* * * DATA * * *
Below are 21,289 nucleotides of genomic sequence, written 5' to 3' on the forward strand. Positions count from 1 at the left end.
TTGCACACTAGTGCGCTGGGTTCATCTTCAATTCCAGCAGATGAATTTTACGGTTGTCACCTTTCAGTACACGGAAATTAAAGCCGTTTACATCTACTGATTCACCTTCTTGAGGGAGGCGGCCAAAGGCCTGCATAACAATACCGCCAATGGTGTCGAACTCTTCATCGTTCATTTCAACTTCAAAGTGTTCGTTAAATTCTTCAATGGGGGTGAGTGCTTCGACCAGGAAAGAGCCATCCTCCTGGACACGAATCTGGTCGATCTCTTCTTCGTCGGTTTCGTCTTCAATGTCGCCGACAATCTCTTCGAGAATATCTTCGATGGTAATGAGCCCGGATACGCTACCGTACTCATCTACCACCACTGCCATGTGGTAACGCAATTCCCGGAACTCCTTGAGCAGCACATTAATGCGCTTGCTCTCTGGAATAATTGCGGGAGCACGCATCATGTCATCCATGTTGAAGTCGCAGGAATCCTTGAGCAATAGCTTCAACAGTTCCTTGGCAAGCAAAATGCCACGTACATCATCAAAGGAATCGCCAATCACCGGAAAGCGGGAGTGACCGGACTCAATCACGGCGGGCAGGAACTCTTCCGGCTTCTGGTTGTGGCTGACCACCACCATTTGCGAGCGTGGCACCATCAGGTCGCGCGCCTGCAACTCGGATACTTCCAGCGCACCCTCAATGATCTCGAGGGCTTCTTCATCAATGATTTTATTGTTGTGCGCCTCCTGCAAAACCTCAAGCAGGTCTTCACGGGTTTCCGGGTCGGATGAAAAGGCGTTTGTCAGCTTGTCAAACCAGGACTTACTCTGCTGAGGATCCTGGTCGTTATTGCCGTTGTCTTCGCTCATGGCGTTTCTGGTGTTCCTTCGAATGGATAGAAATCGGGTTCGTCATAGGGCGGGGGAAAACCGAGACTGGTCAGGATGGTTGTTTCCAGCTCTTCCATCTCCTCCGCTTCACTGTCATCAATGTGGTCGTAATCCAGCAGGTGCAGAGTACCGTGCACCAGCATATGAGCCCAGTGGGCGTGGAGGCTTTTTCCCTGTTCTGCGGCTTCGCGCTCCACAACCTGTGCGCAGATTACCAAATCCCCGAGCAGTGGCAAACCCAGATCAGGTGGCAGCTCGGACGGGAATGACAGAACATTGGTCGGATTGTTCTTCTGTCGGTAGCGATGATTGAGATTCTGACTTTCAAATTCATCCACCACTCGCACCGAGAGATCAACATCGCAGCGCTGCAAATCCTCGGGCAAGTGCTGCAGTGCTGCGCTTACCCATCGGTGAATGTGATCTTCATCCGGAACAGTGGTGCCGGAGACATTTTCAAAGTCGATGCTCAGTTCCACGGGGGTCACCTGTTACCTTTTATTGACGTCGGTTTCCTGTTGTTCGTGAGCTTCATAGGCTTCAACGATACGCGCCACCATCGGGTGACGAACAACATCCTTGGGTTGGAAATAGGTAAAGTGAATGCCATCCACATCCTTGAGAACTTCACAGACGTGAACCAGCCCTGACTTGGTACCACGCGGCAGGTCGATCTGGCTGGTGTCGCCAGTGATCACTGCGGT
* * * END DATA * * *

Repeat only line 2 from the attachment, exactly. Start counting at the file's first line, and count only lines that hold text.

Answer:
TTGCACACTAGTGCGCTGGGTTCATCTTCAATTCCAGCAGATGAATTTTACGGTTGTCACCTTTCAGTACACGGAAATTAAAGCCGTTTACATCTACTGATTCACCTTCTTGAGGGAGGCGGCCAAAGGCCTGCATAACAATACCGCCAATGGTGTCGAACTCTTCATCGTTCATTTCAACTTCAAAGTGTTCGTTAAATTCTTCAATGGGGGTGAGTGCTTCGACCAGGAAAGAGCCATCCTCCTGGACACGAATCTGGTCGATCTCTTCTTCGTCGGTTTCGTCTTCAATGTCGCCGACAATCTCTTCGAGAATATCTTCGATGGTAATGAGCCCGGATACGCTACCGTACTCATCTACCACCACTGCCATGTGGTAACGCAATTCCCGGAACTCCTTGAGCAGCACATTAATGCGCTTGCTCTCTGGAATAATTGCGGGAGCACGCATCATGTCATCCATGTTGAAGTCGCAGGAATCCTTGAGCAATAGCTTCAACAGTTCCTTGGCAAGCAAAATGCCACGTACATCATCAAAGGAATCGCCAATCACCGGAAAGCGGGAGTGACCGGACTCAATCACGGCGGGCAGGAACTCTTCCGGCTTCTGGTTGTGGCTGACCACCACCATTTGCGAGCGTGGCACCATCAGGTCGCGCGCCTGCAACTCGGATACTTCCAGCGCACCCTCAATGATCTCGAGGGCTTCTTCATCAATGATTTTATTGTTGTGCGCCTCCTGCAAAACCTCAAGCAGGTCTTCACGGGTTTCCGGGTCGGATGAAAAGGCGTTTGTCAGCTTGTCAAACCAGGACTTACTCTGCTGAGGATCCTGGTCGTTATTGCCGTTGTCTTCGCTCATGGCGTTTCTGGTGTTCCTTCGAATGGATAGAAATCGGGTTCGTCATAGGGCGGGGGAAAACCGAGACTGGTCAGGATGGTTGTTTCCAGCTCTTCCATCTCCTCCGCTTCACTGTCATCAATGTGGTCGTAATCCAGCAGGTGCAGAGTACCGTGCACCAGCATATGAGCCCAGTGGGCGTGGAGGCTTTTTCCCTGTTCTGCGGCTTCGCGCTCCACAACCTGTGCGCAGATTACCAAATCCCCGAGCAGTGGCAAACCCAGATCAGGTGGCAGCTCGGACGGGAATGACAGAACATTGGTCGGATTGTTCTTCTGTCGGTAGCGATGATTGAGATTCTGACTTTCAAATTCATCCACCACTCGCACCGAGAGATCAACATCGCAGCGCTGCAAATCCTCGGGCAAGTGCTGCAGTGCTGCGCTTACCCATCGGTGAATGTGATCTTCATCCGGAACAGTGGTGCCGGAGACATTTTCAAAGTCGATGCTCAGTTCCACGGGGGTCACCTGTTACCTTTTATTGACGTCGGTTTCCTGTTGTTCGTGAGCTTCATAGGCTTCAACGATACGCGCCACCATCGGGTGACGAACAACATCCTTGGGTTGGAAATAGGTAAAGTGAATGCCATCCACATCCTTGAGAACTTCACAGACGTGAACCAGCCCTGACTTGGTACCACGCGGCAGGTCGATCTGGCTGGTGTCGCCAGTGATCACTGCGGT